Common Clouds in Aviation
Clouds in aviation is a vital subject for aviation safety. For both pilots and controllers, clouds are always an updated subject. They can cause to some serious problems on a flight. For pilots and air traffic controllers, it is fair to say that clouds are sometimes like a nightmare.
In a flight, some types of clouds don’t cause problem but some of them like CB’s (cumulonimbus) are serious and they cause reduction on flight comfort, turbulence, deviation moves, rerouting by controllers, more vectoring on that area and more. All that means additional workload and stress. Most importantly they are related with safety issues.
Let’s have a closer look to the most common types of clouds on aviation.
Cumulus clouds are one of the most common type of clouds. They look like popcorns or like cotton balls and the easiest cloud to draw as a child. To an average person when you ask to draw a cloud it will be look like a cumulus.
For aviation they are low level clouds below 6000’ feet. Top of these clouds are mostly white and rounded, although bottom of them are darker and sometimes has flat shape.
For an aircraft, cumulus clouds can cause turbulence and icing.
Stratus clouds are low level clouds below 6000’ feet. They are generally dark grey, grey or/and white colour. They cover the sky like straight layers.
Stratocumulus clouds are low level clouds below 6000’ feet. Their colour may vary from dark grey to white. Some parts can be darker than other parts also there can be gaps between them. You can easily differentiate them from stratus clouds from their rounded cottony shapes.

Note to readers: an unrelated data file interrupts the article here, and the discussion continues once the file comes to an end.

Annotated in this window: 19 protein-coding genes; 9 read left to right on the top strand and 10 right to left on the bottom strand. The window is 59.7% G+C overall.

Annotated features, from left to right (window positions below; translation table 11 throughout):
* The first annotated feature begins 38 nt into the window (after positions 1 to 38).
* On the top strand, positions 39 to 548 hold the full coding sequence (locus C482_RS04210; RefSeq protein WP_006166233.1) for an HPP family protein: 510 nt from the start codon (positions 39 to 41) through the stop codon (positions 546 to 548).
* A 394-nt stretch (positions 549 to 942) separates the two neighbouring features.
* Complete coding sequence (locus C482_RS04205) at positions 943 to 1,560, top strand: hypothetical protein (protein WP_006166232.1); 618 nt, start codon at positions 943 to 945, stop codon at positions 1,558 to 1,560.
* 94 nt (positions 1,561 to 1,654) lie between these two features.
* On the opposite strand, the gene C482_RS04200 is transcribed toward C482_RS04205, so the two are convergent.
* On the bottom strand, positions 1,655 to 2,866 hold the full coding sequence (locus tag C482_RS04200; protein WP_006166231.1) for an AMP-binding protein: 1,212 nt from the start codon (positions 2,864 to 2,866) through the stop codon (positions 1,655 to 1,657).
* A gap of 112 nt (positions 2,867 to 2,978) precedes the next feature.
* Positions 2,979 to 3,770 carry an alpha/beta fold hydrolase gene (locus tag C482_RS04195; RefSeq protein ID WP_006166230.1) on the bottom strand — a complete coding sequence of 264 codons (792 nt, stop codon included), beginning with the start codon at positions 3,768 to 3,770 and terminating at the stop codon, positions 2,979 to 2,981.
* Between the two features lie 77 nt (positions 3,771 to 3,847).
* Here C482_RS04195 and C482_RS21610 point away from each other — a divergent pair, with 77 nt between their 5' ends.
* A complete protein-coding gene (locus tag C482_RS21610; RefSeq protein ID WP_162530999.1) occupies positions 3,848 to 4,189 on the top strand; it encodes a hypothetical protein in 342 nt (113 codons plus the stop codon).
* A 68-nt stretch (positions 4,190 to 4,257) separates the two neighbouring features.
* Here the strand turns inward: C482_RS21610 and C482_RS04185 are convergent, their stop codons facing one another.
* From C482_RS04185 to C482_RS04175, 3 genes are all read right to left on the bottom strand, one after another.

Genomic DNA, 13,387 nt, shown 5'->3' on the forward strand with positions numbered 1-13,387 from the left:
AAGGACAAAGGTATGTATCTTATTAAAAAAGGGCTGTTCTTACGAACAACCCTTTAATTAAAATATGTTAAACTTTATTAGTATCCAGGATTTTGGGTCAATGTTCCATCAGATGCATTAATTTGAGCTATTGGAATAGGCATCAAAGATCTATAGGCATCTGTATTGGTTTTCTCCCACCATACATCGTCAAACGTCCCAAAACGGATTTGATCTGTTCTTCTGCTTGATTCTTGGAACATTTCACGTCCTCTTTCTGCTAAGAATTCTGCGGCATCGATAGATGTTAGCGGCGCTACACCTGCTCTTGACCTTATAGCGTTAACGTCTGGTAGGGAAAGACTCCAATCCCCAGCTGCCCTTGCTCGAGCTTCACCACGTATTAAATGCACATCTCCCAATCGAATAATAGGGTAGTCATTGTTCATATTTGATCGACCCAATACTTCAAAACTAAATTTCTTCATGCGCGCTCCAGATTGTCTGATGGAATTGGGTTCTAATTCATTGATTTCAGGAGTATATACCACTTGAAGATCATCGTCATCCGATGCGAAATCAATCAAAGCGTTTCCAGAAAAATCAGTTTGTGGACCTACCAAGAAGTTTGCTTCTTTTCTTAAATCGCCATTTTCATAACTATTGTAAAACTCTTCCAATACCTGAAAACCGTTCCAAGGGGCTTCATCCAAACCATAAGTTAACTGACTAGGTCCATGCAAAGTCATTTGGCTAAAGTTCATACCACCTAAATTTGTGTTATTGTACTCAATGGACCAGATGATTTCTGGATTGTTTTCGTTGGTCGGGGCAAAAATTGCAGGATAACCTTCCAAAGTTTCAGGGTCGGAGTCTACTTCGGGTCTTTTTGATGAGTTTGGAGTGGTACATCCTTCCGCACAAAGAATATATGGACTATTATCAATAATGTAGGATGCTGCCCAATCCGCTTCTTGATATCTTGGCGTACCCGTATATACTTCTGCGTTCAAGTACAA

Altostratus clouds are mid-level clouds. They are usually thin and layer type. Their colour may vary between grey, white and blue.
Altocumulus clouds are mid-level clouds. They look like a group of cotton rolls on the air. Their colour may vary like Stratocumulus. But the individual elements in Altocumulus are smaller than the elements in Stratocumulus.
Cirrocumulus clouds are high level clouds above 18.000’ feet. They can cover the entire sky. They look like a group of small rounded cottons. Their individual size is smaller than the elements in altostratus.
Cirrus clouds are high level clouds above 18.000’ feet. They look like tufts of hair. In daytime, they usually are the whitest cloud. They may take the colours of the sunset when the sun sets or rises.
CB (Cumulonimbus) clouds are the most important type of clouds in aviation. They are multilevel clouds. The base of the CB is generally flat and dark and it may start just few hundred feet above the surface of the Earth.
CB clouds are only type that can produce hail, thunderstorm and lightning.
CB effects on aviation
Due to the vertical movement of the cloud (up to 50kt) and difference between updrafts and downdrafts, wind shear and turbulence are expected.
At higher levels of CB, icing from moderate to severe can be expected.
Aircraft flying in the vicinity of a CB may expect electrical distortions. And they are at risk of a lightning hit.
Hail in a CB or on the vicinity of a CB may cause structural damage to the aircraft.
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